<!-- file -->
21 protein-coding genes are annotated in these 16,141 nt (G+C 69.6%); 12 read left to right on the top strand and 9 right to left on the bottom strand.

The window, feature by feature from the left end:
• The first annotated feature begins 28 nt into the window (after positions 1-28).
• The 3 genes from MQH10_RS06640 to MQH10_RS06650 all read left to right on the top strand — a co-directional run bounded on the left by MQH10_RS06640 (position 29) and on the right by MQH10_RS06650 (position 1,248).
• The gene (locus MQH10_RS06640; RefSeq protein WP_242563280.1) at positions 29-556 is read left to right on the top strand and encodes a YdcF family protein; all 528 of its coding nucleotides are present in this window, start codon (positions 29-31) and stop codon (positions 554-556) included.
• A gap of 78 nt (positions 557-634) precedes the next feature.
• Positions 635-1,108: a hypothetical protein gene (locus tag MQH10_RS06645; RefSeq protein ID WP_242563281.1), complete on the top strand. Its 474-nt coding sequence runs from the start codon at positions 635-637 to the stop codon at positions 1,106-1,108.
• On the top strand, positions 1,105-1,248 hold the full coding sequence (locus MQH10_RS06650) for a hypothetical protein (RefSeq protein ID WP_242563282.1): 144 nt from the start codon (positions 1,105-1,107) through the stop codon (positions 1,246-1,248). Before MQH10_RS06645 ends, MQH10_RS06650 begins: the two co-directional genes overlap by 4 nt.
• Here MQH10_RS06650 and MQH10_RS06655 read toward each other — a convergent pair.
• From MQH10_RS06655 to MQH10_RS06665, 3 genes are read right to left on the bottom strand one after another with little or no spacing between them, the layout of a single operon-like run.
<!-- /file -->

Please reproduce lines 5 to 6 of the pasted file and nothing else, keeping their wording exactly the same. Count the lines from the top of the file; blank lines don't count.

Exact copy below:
• The gene (locus MQH10_RS06640; RefSeq protein WP_242563280.1) at positions 29-556 is read left to right on the top strand and encodes a YdcF family protein; all 528 of its coding nucleotides are present in this window, start codon (positions 29-31) and stop codon (positions 554-556) included.
• A gap of 78 nt (positions 557-634) precedes the next feature.